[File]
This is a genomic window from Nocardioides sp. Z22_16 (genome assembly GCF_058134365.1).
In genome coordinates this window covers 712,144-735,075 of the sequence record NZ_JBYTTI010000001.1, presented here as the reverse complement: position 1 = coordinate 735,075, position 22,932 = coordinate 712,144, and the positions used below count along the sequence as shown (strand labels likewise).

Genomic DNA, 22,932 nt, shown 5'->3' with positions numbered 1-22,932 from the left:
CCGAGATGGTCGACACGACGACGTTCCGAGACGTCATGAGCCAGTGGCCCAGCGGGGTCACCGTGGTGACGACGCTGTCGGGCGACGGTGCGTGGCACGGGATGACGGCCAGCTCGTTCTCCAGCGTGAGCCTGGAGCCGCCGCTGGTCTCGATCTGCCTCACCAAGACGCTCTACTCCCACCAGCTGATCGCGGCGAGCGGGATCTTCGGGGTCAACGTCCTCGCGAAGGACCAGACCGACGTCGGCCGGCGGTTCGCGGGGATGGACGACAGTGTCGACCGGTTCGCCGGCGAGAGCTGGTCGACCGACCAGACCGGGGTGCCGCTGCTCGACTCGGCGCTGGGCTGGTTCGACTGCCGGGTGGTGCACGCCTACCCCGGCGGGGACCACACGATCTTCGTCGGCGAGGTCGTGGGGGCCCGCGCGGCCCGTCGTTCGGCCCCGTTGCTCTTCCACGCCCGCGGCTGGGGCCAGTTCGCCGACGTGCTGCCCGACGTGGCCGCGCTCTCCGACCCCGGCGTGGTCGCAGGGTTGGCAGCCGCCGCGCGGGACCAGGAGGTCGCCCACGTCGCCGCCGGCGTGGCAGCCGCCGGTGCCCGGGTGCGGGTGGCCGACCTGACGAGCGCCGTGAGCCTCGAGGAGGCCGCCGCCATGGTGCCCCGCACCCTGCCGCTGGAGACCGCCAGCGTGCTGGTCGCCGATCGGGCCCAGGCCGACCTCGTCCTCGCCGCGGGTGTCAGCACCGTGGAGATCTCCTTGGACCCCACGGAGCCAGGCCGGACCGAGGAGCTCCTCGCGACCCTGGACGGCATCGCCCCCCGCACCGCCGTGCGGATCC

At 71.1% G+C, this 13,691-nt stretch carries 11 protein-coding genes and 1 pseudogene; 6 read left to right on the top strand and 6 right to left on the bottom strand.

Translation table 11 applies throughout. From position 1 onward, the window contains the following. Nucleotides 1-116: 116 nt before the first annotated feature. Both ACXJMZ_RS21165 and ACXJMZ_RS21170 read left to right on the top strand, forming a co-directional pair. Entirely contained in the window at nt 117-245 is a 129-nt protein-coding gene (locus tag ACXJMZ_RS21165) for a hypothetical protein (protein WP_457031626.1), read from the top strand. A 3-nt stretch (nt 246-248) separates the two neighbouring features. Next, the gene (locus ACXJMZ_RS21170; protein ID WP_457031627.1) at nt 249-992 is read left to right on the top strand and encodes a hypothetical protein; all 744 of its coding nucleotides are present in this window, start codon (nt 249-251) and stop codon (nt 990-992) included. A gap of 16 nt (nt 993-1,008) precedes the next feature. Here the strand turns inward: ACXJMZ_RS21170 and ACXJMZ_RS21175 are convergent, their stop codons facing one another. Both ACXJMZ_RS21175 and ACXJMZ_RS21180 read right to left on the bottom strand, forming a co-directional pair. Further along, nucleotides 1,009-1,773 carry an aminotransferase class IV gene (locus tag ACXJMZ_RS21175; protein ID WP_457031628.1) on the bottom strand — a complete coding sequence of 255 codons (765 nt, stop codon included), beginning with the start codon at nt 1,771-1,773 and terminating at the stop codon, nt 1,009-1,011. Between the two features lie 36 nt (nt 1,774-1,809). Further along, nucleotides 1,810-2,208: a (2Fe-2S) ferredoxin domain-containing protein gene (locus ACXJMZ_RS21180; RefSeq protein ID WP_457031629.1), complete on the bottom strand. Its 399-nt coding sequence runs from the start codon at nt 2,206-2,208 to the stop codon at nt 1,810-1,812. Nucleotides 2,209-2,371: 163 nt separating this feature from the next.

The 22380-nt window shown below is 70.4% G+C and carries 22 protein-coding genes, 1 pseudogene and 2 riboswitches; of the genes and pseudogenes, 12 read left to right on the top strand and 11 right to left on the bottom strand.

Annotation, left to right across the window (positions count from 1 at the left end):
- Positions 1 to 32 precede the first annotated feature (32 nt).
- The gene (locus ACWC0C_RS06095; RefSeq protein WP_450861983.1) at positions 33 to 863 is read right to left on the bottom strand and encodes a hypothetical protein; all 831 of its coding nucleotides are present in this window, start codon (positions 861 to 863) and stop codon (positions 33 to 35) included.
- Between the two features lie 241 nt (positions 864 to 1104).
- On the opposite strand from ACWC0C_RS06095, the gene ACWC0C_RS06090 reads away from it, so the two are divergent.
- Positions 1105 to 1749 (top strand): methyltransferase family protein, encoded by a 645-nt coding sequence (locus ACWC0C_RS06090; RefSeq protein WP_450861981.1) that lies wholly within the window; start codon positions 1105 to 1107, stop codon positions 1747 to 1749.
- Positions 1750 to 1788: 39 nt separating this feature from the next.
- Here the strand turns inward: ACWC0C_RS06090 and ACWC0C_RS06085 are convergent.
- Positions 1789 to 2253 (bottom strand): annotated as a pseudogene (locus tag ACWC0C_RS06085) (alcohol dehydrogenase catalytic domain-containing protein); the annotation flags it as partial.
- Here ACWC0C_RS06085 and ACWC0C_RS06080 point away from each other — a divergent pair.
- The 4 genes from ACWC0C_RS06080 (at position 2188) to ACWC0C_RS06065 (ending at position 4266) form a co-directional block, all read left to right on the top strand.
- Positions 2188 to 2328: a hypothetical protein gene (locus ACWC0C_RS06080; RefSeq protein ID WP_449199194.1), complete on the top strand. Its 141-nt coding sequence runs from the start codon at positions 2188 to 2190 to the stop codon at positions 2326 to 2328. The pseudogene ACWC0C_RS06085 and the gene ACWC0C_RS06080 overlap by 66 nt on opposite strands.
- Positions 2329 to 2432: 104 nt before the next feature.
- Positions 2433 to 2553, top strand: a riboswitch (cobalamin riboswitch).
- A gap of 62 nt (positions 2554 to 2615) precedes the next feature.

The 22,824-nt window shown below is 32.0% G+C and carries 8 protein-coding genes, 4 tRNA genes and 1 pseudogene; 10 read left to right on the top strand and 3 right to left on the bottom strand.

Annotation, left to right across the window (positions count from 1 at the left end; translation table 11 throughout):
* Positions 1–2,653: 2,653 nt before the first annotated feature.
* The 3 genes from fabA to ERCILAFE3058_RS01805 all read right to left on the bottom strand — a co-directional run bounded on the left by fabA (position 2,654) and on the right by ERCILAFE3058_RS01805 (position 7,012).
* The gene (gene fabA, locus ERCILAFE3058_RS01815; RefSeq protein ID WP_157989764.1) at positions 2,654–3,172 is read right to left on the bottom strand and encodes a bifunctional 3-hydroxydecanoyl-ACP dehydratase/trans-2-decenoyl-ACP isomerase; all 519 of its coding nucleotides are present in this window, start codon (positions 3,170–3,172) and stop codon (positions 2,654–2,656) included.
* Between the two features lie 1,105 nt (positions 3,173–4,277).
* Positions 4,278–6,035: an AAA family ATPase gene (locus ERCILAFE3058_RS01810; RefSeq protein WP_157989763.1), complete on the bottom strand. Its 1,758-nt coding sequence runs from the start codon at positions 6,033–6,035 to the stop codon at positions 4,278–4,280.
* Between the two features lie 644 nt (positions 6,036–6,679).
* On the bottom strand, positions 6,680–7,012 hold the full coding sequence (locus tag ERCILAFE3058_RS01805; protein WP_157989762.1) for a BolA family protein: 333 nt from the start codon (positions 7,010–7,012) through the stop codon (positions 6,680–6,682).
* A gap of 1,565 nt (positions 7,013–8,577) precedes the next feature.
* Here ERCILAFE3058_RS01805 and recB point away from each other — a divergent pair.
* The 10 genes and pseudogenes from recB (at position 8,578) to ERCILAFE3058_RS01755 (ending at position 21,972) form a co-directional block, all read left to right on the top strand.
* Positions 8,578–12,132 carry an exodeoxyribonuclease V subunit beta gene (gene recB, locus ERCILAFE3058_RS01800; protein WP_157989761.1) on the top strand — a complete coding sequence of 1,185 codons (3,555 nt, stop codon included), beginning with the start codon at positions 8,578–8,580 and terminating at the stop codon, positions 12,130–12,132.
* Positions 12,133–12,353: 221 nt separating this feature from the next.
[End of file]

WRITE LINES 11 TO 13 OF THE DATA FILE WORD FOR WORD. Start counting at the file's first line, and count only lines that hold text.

- Between the two features lie 241 nt (positions 864 to 1104).
- On the opposite strand from ACWC0C_RS06095, the gene ACWC0C_RS06090 reads away from it, so the two are divergent.
- Positions 1105 to 1749 (top strand): methyltransferase family protein, encoded by a 645-nt coding sequence (locus ACWC0C_RS06090; RefSeq protein WP_450861981.1) that lies wholly within the window; start codon positions 1105 to 1107, stop codon positions 1747 to 1749.